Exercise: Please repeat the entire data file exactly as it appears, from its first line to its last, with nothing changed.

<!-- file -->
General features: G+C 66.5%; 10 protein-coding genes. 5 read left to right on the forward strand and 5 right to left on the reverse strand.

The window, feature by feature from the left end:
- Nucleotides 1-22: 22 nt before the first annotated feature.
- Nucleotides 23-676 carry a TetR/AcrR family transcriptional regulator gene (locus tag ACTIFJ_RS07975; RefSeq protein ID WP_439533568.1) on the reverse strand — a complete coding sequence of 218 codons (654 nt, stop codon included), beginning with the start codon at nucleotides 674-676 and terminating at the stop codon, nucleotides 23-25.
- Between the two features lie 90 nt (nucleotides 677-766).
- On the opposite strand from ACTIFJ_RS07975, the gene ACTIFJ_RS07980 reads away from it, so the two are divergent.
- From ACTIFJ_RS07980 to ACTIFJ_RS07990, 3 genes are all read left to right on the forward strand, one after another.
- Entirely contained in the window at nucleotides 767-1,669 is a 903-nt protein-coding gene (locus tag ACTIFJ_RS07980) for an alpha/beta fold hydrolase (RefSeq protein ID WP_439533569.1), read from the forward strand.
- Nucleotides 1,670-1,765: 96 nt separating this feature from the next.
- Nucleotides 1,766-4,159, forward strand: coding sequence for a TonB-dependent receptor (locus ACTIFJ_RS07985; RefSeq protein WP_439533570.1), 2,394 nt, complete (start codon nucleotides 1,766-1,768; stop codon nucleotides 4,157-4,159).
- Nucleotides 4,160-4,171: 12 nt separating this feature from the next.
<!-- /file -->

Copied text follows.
General features: G+C 66.5%; 10 protein-coding genes. 5 read left to right on the forward strand and 5 right to left on the reverse strand.

The window, feature by feature from the left end:
- Nucleotides 1-22: 22 nt before the first annotated feature.
- Nucleotides 23-676 carry a TetR/AcrR family transcriptional regulator gene (locus tag ACTIFJ_RS07975; RefSeq protein ID WP_439533568.1) on the reverse strand — a complete coding sequence of 218 codons (654 nt, stop codon included), beginning with the start codon at nucleotides 674-676 and terminating at the stop codon, nucleotides 23-25.
- Between the two features lie 90 nt (nucleotides 677-766).
- On the opposite strand from ACTIFJ_RS07975, the gene ACTIFJ_RS07980 reads away from it, so the two are divergent.
- From ACTIFJ_RS07980 to ACTIFJ_RS07990, 3 genes are all read left to right on the forward strand, one after another.
- Entirely contained in the window at nucleotides 767-1,669 is a 903-nt protein-coding gene (locus tag ACTIFJ_RS07980) for an alpha/beta fold hydrolase (RefSeq protein ID WP_439533569.1), read from the forward strand.
- Nucleotides 1,670-1,765: 96 nt separating this feature from the next.
- Nucleotides 1,766-4,159, forward strand: coding sequence for a TonB-dependent receptor (locus ACTIFJ_RS07985; RefSeq protein WP_439533570.1), 2,394 nt, complete (start codon nucleotides 1,766-1,768; stop codon nucleotides 4,157-4,159).
- Nucleotides 4,160-4,171: 12 nt separating this feature from the next.